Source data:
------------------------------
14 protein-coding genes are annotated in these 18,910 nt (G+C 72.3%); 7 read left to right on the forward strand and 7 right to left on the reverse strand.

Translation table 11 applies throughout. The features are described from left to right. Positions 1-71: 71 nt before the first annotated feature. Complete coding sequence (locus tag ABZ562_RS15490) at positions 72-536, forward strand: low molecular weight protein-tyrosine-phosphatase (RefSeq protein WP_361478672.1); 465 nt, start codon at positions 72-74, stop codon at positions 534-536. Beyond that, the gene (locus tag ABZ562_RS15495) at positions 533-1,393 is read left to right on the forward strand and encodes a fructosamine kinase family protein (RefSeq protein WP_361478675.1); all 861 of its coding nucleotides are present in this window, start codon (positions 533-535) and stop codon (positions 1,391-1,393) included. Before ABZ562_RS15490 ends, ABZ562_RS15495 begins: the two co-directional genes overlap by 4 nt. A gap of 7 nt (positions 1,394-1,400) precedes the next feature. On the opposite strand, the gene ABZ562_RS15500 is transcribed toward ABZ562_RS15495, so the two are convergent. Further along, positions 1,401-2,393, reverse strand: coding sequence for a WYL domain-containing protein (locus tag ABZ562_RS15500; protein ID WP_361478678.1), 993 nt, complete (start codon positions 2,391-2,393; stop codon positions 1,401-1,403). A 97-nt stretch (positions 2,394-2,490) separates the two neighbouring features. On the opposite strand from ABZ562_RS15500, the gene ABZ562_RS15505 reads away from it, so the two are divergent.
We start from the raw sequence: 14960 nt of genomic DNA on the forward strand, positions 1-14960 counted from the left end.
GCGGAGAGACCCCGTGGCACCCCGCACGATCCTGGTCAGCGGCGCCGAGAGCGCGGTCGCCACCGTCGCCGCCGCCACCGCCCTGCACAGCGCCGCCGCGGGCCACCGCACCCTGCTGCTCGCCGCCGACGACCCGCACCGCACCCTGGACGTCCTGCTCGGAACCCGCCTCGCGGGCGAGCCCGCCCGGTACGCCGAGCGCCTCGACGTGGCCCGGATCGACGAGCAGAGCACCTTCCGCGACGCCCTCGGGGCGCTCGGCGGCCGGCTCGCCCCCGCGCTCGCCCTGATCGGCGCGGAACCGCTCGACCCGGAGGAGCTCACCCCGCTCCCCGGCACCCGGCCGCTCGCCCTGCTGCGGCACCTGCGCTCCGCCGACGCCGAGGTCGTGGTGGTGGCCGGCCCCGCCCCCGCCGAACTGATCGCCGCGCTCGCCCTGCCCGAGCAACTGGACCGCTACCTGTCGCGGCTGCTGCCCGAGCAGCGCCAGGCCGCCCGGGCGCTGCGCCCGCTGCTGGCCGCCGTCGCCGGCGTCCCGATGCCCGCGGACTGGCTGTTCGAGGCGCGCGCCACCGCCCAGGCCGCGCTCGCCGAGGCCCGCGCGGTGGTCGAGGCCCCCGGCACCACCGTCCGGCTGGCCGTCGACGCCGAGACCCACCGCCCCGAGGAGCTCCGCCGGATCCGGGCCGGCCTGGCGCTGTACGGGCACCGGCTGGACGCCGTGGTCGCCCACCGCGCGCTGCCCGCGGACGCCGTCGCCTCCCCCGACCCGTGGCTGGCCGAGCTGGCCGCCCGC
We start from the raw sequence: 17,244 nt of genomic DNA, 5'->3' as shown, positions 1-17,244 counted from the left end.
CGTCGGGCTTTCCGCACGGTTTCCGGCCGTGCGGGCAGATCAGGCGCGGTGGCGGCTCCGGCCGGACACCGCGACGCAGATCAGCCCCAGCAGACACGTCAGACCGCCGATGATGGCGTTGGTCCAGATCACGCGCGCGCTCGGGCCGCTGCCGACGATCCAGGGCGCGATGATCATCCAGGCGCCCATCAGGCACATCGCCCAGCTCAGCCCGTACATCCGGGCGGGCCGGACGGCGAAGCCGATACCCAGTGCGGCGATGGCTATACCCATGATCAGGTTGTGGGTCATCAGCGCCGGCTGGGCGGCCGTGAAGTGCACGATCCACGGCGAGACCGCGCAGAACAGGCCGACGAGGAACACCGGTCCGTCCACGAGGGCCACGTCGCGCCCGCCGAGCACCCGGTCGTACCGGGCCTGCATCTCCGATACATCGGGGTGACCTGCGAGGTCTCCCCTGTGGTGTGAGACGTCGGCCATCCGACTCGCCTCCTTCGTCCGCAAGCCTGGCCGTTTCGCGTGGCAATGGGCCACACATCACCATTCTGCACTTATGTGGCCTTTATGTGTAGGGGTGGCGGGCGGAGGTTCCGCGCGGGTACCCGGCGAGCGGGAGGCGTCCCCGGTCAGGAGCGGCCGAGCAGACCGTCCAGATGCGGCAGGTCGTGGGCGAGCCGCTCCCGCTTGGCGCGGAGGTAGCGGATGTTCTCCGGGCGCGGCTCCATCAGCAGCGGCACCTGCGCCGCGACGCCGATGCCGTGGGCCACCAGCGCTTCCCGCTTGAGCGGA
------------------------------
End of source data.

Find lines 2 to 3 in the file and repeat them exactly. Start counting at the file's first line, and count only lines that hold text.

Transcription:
Translation table 11 applies throughout. The features are described from left to right. Positions 1-71: 71 nt before the first annotated feature. Complete coding sequence (locus tag ABZ562_RS15490) at positions 72-536, forward strand: low molecular weight protein-tyrosine-phosphatase (RefSeq protein WP_361478672.1); 465 nt, start codon at positions 72-74, stop codon at positions 534-536. Beyond that, the gene (locus tag ABZ562_RS15495) at positions 533-1,393 is read left to right on the forward strand and encodes a fructosamine kinase family protein (RefSeq protein WP_361478675.1); all 861 of its coding nucleotides are present in this window, start codon (positions 533-535) and stop codon (positions 1,391-1,393) included. Before ABZ562_RS15490 ends, ABZ562_RS15495 begins: the two co-directional genes overlap by 4 nt. A gap of 7 nt (positions 1,394-1,400) precedes the next feature. On the opposite strand, the gene ABZ562_RS15500 is transcribed toward ABZ562_RS15495, so the two are convergent. Further along, positions 1,401-2,393, reverse strand: coding sequence for a WYL domain-containing protein (locus tag ABZ562_RS15500; protein ID WP_361478678.1), 993 nt, complete (start codon positions 2,391-2,393; stop codon positions 1,401-1,403). A 97-nt stretch (positions 2,394-2,490) separates the two neighbouring features. On the opposite strand from ABZ562_RS15500, the gene ABZ562_RS15505 reads away from it, so the two are divergent.
We start from the raw sequence: 14960 nt of genomic DNA on the forward strand, positions 1-14960 counted from the left end.